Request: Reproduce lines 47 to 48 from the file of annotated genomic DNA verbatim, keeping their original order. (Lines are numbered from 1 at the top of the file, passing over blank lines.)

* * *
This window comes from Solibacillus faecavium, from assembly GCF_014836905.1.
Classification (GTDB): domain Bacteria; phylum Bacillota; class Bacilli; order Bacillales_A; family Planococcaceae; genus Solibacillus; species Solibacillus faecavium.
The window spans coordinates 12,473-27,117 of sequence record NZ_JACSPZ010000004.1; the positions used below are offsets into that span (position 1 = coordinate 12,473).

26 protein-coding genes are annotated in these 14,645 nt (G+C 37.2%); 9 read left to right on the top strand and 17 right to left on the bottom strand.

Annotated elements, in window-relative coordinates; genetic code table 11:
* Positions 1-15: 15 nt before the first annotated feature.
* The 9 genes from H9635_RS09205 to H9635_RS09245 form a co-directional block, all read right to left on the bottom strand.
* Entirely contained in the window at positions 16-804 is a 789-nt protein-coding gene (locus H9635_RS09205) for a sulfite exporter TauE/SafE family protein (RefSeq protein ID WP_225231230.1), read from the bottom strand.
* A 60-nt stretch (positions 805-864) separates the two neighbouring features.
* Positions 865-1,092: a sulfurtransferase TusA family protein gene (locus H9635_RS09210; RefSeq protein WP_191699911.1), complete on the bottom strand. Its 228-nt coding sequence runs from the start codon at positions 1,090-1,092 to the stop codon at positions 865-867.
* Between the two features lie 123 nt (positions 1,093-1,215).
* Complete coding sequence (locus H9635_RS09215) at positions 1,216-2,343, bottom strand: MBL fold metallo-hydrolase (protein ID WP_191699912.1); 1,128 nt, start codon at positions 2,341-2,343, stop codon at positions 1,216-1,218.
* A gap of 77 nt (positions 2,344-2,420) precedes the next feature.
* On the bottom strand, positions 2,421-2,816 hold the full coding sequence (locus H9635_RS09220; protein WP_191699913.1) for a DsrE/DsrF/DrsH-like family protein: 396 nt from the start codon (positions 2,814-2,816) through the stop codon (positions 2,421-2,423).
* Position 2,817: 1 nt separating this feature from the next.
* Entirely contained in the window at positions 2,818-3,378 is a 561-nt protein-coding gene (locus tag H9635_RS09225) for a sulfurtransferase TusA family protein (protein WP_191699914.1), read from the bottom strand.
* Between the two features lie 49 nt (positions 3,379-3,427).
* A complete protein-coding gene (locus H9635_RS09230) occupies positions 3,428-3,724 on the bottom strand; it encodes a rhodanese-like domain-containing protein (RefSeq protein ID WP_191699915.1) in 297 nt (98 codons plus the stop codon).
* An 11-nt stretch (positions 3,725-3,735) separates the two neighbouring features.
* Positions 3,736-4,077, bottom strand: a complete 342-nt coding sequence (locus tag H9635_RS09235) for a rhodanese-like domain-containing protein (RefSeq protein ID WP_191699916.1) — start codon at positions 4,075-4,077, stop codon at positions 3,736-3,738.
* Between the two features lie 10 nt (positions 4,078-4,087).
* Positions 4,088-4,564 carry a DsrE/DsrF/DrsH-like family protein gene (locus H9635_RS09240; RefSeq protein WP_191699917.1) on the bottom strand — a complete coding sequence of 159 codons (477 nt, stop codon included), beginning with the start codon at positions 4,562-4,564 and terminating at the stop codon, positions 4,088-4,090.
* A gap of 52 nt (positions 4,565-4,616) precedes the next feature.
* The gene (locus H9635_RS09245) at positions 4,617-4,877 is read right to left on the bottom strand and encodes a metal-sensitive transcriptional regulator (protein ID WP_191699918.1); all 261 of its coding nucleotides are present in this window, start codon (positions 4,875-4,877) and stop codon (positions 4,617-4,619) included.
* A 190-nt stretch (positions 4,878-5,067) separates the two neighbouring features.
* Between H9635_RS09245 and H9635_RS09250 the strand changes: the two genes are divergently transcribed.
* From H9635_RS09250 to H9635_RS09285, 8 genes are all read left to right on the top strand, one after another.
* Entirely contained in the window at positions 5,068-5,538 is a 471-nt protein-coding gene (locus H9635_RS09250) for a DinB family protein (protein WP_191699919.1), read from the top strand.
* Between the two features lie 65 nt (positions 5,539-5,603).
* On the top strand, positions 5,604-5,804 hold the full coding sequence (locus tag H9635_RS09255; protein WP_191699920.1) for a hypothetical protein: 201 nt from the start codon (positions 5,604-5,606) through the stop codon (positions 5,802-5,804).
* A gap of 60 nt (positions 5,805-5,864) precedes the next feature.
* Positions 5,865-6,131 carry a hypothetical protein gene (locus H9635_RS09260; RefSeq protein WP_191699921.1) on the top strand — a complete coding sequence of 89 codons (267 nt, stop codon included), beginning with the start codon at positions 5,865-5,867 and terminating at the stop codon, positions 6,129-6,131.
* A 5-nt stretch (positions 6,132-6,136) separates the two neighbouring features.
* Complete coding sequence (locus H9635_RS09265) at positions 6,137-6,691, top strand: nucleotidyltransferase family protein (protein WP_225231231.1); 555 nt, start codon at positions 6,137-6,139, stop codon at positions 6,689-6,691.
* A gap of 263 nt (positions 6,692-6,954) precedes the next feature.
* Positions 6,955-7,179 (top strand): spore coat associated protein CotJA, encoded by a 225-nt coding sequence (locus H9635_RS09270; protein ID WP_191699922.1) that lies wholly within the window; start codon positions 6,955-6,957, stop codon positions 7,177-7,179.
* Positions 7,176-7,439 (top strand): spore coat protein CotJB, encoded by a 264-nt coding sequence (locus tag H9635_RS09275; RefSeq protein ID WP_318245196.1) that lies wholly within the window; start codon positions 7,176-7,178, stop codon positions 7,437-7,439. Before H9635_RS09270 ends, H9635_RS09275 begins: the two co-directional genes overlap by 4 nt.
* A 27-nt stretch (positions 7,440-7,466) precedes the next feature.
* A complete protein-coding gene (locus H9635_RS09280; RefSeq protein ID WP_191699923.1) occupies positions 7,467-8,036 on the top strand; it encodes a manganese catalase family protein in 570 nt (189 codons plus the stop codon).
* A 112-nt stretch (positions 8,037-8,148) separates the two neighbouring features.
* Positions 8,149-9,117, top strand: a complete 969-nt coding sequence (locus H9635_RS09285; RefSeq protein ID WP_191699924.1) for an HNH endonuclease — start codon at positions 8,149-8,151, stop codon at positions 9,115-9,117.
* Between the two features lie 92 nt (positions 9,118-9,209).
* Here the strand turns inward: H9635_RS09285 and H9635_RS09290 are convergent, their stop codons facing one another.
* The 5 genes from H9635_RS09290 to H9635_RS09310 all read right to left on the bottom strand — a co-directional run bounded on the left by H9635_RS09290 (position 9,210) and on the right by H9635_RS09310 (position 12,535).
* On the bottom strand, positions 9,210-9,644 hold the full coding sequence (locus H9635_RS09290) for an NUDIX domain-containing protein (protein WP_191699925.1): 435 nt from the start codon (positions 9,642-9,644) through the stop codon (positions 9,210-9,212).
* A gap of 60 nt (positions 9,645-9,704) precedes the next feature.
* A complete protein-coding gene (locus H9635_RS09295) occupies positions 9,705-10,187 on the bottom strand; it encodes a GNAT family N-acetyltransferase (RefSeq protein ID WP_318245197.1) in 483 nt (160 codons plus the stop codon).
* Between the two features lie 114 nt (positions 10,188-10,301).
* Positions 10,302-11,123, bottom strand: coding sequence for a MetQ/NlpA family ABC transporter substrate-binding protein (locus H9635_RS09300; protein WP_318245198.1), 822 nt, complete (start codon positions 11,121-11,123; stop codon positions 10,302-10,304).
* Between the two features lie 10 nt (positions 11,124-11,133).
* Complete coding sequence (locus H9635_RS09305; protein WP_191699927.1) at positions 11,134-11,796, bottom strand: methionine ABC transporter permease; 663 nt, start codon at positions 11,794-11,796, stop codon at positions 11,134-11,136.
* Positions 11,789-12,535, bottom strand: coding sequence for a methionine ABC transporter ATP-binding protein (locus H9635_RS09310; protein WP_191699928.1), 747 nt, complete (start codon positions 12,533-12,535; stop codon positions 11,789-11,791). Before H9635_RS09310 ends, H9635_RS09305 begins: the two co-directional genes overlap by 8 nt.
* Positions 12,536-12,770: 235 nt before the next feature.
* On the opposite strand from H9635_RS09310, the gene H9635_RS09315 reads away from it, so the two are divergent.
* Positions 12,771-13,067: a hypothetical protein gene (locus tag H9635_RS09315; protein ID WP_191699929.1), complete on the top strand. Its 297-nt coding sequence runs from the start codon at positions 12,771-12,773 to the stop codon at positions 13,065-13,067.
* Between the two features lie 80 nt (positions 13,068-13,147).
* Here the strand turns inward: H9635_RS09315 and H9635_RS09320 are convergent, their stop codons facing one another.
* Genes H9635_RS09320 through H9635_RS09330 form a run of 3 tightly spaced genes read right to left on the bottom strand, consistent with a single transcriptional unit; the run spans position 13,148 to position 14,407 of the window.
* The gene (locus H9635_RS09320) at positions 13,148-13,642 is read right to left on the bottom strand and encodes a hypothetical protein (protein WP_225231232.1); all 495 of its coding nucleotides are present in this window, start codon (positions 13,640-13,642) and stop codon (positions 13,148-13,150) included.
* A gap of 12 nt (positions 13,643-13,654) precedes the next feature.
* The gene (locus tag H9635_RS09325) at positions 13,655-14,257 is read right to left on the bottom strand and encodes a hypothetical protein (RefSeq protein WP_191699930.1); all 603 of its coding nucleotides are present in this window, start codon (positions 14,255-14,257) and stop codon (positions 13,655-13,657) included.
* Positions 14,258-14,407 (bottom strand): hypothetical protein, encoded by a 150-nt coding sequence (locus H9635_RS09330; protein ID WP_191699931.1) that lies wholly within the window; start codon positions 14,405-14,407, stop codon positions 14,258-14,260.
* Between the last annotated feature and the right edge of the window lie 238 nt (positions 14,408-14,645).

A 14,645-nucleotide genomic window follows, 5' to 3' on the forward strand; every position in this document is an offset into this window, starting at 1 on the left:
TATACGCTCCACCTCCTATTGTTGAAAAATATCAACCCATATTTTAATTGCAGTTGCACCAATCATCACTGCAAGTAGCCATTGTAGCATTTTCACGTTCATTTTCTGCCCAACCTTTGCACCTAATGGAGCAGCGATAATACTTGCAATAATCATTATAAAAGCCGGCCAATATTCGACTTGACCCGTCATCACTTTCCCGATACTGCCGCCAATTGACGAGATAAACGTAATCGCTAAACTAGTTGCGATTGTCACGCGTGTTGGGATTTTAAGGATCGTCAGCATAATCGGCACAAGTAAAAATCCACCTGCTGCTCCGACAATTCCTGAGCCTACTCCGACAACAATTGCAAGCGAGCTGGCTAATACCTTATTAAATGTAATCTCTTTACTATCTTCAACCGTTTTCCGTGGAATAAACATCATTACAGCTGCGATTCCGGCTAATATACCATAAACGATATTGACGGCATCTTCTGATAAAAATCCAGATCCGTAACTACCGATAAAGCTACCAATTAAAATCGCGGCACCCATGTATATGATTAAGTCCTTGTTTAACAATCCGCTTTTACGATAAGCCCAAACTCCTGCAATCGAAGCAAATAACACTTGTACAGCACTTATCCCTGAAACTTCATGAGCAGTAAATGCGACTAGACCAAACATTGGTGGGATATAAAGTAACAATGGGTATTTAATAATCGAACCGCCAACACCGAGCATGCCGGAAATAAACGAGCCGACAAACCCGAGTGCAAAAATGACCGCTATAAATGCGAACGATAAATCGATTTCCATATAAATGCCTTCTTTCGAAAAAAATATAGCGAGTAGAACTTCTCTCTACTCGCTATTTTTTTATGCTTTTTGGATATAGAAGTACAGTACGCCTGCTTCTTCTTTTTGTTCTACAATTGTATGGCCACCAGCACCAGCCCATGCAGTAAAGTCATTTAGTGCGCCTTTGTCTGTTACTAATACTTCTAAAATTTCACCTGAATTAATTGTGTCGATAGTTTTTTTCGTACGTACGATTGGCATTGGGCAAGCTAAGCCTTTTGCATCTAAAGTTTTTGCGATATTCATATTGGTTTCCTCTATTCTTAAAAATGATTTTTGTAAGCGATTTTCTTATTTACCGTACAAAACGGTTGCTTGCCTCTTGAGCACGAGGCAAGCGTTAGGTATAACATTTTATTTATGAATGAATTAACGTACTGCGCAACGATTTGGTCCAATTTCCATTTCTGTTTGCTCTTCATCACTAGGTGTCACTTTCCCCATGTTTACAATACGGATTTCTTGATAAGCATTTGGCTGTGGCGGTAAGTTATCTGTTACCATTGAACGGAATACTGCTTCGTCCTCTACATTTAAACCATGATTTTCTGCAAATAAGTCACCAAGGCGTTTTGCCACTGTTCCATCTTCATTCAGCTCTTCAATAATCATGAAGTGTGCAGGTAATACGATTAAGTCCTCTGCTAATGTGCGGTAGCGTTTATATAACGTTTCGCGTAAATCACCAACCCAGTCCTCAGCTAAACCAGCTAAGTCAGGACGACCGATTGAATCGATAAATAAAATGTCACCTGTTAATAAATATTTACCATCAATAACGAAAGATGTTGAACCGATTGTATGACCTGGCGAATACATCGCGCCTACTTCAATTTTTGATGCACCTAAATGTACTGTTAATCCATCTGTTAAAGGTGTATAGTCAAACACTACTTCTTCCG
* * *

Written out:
* A complete protein-coding gene (locus H9635_RS09295) occupies positions 9,705-10,187 on the bottom strand; it encodes a GNAT family N-acetyltransferase (RefSeq protein ID WP_318245197.1) in 483 nt (160 codons plus the stop codon).
* Between the two features lie 114 nt (positions 10,188-10,301).